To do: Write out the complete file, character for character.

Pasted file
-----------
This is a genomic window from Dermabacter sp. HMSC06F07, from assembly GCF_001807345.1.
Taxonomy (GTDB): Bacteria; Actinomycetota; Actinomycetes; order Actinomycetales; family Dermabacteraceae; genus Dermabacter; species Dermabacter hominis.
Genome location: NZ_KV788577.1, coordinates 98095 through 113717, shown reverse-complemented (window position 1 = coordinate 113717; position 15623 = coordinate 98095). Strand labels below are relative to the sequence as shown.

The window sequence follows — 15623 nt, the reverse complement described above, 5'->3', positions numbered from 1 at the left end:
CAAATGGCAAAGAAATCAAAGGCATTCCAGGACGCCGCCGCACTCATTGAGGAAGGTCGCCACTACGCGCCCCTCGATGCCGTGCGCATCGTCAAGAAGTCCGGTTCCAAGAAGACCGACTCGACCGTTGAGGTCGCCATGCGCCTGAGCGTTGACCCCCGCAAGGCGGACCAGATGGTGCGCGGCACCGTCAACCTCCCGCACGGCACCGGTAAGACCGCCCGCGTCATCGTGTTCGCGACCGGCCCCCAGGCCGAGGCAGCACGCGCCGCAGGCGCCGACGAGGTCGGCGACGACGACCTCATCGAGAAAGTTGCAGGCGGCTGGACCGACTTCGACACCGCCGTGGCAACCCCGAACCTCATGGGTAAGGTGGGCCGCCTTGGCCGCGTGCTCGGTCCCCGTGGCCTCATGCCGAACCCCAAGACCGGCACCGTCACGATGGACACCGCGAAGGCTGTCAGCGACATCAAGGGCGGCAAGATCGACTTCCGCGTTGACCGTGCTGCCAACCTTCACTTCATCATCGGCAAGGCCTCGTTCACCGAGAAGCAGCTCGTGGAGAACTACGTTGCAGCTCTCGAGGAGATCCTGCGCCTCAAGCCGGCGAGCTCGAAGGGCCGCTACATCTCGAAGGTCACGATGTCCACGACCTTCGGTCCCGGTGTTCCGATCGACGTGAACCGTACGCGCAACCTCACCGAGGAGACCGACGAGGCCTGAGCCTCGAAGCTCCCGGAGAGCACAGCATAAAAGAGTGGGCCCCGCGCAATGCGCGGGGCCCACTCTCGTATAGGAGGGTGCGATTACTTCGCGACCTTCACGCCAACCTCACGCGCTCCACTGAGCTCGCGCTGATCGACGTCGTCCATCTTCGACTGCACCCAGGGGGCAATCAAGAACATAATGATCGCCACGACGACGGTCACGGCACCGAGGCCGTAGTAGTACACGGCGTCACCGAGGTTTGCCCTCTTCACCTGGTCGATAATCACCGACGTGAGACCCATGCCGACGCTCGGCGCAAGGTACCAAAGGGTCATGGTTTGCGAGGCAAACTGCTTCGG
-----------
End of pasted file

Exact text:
This is a genomic window from Dermabacter sp. HMSC06F07, from assembly GCF_001807345.1.
Taxonomy (GTDB): Bacteria; Actinomycetota; Actinomycetes; order Actinomycetales; family Dermabacteraceae; genus Dermabacter; species Dermabacter hominis.
Genome location: NZ_KV788577.1, coordinates 98095 through 113717, shown reverse-complemented (window position 1 = coordinate 113717; position 15623 = coordinate 98095). Strand labels below are relative to the sequence as shown.

The window sequence follows — 15623 nt, the reverse complement described above, 5'->3', positions numbered from 1 at the left end:
CAAATGGCAAAGAAATCAAAGGCATTCCAGGACGCCGCCGCACTCATTGAGGAAGGTCGCCACTACGCGCCCCTCGATGCCGTGCGCATCGTCAAGAAGTCCGGTTCCAAGAAGACCGACTCGACCGTTGAGGTCGCCATGCGCCTGAGCGTTGACCCCCGCAAGGCGGACCAGATGGTGCGCGGCACCGTCAACCTCCCGCACGGCACCGGTAAGACCGCCCGCGTCATCGTGTTCGCGACCGGCCCCCAGGCCGAGGCAGCACGCGCCGCAGGCGCCGACGAGGTCGGCGACGACGACCTCATCGAGAAAGTTGCAGGCGGCTGGACCGACTTCGACACCGCCGTGGCAACCCCGAACCTCATGGGTAAGGTGGGCCGCCTTGGCCGCGTGCTCGGTCCCCGTGGCCTCATGCCGAACCCCAAGACCGGCACCGTCACGATGGACACCGCGAAGGCTGTCAGCGACATCAAGGGCGGCAAGATCGACTTCCGCGTTGACCGTGCTGCCAACCTTCACTTCATCATCGGCAAGGCCTCGTTCACCGAGAAGCAGCTCGTGGAGAACTACGTTGCAGCTCTCGAGGAGATCCTGCGCCTCAAGCCGGCGAGCTCGAAGGGCCGCTACATCTCGAAGGTCACGATGTCCACGACCTTCGGTCCCGGTGTTCCGATCGACGTGAACCGTACGCGCAACCTCACCGAGGAGACCGACGAGGCCTGAGCCTCGAAGCTCCCGGAGAGCACAGCATAAAAGAGTGGGCCCCGCGCAATGCGCGGGGCCCACTCTCGTATAGGAGGGTGCGATTACTTCGCGACCTTCACGCCAACCTCACGCGCTCCACTGAGCTCGCGCTGATCGACGTCGTCCATCTTCGACTGCACCCAGGGGGCAATCAAGAACATAATGATCGCCACGACGACGGTCACGGCACCGAGGCCGTAGTAGTACACGGCGTCACCGAGGTTTGCCCTCTTCACCTGGTCGATAATCACCGACGTGAGACCCATGCCGACGCTCGGCGCAAGGTACCAAAGGGTCATGGTTTGCGAGGCAAACTGCTTCGG